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on writ of certiorari to the united states court of appeals for the ninth circuit
May 13, 1996

Justice Stevens : dissenting

(click here to view opinion)

On the subject of crack v.s. powder cocaine sentencing disparity.

The District Judge's order should be evaluated in light of three circumstances that underscore the need for judicial vigilance over certain types of drug prosecutions. First, the Anti-Drug Abuse Act of 1986 and subsequent legislation established a regime of extremely high penalties for the possession and distribution of so-called -crack- cocaine. Those provisions treat one gram of crack as the equivalent of 100 grams of powder cocaine. The distribution of 50 grams of crack is thus punishable by the same mandatory minimum sentence of 10 years in prison that applies to the distribution of 5,000 grams of powder cocaine. The Sentencing Guidelines extend this ratio to penalty levels above the mandatory minimums: for any given quantity of crack, the guideline range is the same as if the offense had involved 100 times that amount in powder cocaine. These penalties result in sentences for crack offenders that average three to eight times longer than sentences for comparable powder offenders. United States Sentencing Commission, Special Report to Congress: Cocaine and Federal Sentencing Policy 145 (Feb. 1995) (hereinafter Special Report).

Second, the disparity between the treatment of crack cocaine and powder cocaine is matched by the disparity between the severity of the punishment imposed by federal law and that imposed by state law for the same conduct. For a variety of reasons, often including the absence of mandatory minimums, the existence of parole, and lower baseline penalties, terms of imprisonment for drug offenses tend to be substantially lower in state systems than in the federal system. The difference is especially marked in the case of crack offenses. The majority of States draw no distinction between types of cocaine in their penalty schemes; of those that do, none has established as stark a differential as the Federal Government. See id., at x, 129-138. For example, if respondent Hampton is found guilty, his federal sentence might be as long as a mandatory life term. Had he been tried in state court, his sentence could have been as short as 12 years, less worktime credits of half that amount.

Finally, it is undisputed that the brunt of the elevated federal penalties falls heavily on blacks. While 65% of the persons who have used crack are white, in 1993 they represented only 4% of the federal offenders convicted of trafficking in crack. Eighty-eight percent of such defendants were black. Id., at 39, 161. During the first 18 months of full guideline implementation, the sentencing disparity between black and white defendants grew from preguideline levels: blacks on average received sentences over 40% longer than whites. See Bureau of Justice Statistics, Sentencing in the Federal Courts: Does Race Matter? 6-7 (Dec. 1993). Those figures represent a major threat to the integrity of federal sentencing reform, whose main purpose was the elimination of disparity (especially racial) in sentencing. The Sentencing Commission acknowledges that the heightened crack penalties are a primary cause of the growing disparity between sentences for Black and White federal defendants.- Special Report 163.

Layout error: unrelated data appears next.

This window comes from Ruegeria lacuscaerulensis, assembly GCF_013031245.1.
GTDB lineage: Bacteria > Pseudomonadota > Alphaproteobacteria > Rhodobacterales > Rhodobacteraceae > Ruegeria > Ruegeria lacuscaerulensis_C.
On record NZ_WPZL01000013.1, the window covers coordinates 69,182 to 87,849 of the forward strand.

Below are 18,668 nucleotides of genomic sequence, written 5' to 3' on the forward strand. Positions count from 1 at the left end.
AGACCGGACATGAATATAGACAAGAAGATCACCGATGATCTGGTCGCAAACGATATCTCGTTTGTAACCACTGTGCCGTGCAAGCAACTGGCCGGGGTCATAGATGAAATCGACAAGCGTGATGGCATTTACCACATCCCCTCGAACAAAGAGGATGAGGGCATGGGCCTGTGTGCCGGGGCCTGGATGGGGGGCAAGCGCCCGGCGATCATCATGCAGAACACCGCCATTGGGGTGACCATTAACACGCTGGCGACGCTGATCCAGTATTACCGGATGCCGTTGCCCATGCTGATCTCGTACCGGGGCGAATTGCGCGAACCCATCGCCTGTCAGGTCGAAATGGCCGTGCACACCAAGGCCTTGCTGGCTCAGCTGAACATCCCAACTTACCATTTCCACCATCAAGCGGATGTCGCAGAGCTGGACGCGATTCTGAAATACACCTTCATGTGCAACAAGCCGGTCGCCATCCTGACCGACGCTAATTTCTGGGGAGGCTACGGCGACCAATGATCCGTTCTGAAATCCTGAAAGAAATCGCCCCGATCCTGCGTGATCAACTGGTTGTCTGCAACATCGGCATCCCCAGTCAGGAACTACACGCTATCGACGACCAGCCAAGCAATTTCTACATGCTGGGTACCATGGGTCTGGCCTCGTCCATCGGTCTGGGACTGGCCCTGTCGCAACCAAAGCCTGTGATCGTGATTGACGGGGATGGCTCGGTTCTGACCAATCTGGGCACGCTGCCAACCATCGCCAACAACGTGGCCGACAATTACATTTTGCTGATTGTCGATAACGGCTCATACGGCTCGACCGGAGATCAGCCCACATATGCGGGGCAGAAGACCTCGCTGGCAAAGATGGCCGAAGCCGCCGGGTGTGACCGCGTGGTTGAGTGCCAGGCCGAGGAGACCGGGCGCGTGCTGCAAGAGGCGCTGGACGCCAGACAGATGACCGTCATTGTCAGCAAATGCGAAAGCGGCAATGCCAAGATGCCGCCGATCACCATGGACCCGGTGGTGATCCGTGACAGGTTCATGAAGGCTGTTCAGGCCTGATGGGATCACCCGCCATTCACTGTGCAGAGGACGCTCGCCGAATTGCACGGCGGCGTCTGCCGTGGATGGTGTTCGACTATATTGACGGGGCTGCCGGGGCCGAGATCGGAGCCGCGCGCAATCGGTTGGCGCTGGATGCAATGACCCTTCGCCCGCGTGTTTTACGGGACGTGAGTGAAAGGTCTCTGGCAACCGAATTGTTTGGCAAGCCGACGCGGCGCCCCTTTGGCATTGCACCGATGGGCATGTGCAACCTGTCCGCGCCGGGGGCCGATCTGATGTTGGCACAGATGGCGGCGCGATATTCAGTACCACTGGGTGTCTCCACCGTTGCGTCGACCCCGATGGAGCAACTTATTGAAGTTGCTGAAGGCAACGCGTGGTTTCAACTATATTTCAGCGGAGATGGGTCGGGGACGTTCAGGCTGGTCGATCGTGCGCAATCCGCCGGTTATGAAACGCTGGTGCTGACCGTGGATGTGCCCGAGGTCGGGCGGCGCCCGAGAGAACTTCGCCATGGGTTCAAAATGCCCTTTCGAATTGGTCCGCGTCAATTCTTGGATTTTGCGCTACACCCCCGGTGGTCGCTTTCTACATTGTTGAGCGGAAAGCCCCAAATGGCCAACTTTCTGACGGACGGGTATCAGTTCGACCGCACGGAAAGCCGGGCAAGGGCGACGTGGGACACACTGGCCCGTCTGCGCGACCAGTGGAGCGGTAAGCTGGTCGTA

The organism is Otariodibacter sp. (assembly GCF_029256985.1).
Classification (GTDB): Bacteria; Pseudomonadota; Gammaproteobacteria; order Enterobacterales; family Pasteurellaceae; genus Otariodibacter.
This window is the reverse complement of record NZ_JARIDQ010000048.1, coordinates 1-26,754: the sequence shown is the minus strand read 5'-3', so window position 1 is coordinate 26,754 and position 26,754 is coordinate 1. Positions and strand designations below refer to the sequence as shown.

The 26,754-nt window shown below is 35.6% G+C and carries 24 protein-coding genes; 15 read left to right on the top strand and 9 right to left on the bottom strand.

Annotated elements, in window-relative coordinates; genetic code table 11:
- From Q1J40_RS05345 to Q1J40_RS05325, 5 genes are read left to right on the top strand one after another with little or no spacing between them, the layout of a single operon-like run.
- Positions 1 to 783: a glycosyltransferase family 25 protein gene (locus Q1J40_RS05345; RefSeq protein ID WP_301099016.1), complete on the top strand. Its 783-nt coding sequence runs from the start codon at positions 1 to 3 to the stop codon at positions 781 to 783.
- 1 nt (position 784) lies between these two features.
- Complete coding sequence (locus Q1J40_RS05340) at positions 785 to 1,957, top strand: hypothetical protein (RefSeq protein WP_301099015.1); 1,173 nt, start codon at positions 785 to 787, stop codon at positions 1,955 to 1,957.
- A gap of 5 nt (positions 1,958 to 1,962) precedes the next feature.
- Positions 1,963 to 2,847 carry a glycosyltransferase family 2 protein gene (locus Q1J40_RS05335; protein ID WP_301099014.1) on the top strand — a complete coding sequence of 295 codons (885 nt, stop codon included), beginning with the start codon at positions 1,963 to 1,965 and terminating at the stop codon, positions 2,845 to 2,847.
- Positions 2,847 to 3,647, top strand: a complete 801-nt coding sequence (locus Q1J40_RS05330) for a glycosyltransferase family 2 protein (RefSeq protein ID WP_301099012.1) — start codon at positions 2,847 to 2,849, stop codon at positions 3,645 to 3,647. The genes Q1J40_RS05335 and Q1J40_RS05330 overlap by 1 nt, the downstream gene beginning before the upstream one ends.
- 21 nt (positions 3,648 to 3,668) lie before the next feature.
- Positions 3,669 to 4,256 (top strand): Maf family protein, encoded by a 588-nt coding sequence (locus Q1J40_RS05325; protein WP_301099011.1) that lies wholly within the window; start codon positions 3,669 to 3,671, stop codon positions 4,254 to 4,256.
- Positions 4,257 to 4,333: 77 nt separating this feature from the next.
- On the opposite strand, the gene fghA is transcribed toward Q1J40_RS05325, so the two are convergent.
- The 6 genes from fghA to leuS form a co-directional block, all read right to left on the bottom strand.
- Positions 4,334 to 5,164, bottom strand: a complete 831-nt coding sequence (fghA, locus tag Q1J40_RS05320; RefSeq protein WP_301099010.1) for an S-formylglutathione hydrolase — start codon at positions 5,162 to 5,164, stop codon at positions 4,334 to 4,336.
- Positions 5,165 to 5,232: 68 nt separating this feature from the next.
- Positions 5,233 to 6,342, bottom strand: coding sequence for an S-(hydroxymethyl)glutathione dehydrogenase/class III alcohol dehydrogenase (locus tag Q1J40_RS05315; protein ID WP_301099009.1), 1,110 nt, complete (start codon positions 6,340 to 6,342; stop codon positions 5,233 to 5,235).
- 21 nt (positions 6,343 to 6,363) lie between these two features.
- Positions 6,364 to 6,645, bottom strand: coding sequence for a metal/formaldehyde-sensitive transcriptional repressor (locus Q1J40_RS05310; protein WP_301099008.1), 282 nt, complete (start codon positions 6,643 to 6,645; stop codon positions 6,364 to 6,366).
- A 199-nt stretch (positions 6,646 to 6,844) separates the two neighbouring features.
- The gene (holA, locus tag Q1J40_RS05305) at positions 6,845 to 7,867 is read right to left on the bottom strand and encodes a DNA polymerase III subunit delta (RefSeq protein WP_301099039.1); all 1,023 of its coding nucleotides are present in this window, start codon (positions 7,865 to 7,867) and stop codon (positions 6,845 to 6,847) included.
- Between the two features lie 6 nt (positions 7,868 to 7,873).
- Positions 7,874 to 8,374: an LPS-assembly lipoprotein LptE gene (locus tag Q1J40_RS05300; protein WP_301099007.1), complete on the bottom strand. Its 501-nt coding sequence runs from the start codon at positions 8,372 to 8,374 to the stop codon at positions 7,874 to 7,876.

The extraordinary severity of the imposed penalties and the troubling racial patterns of enforcement give rise to a special concern about the fairness of charging practices for crack offenses. Evidence tending to prove that black defendants charged with distribution of crack in the Central District of California are prosecuted in federal court, whereas members of other races charged with similar offenses are prosecuted in state court, warrants close scrutiny by the federal judges in that District. In my view, the District Judge, who has sat on both the federal and the state benches in Los Angeles, acted well within her discretion to call for the development of facts that would demonstrate what standards, if any, governed the choice of forum where similarly situated offenders are prosecuted.

In sum, I agree with the Sentencing Commission that [w]hile the exercise of discretion by prosecutors and investigators has an impact on sentences in almost all cases to some extent, because of the 100-to-1 quantity ratio and federal mandatory minimum penalties, discretionary decisions in cocaine cases often have dramatic effects.- Special Report 138. The severity of the penalty heightens both the danger of arbitrary enforcement and the need for careful scrutiny of any colorable claim of discriminatory enforcement. Cf. McCleskey v. Kemp, 481 U. S. 279, 366 (1987) (Stevens, J., dissenting). In this case, the evidence was sufficiently disturbing to persuade the District Judge to order discovery that might help explain the conspicuous racial pattern of cases before her Court. I cannot accept the majority's conclusion that the District Judge either exceeded her power or abused her discretion when she did so. I therefore respectfully dissent.

Judge Stevens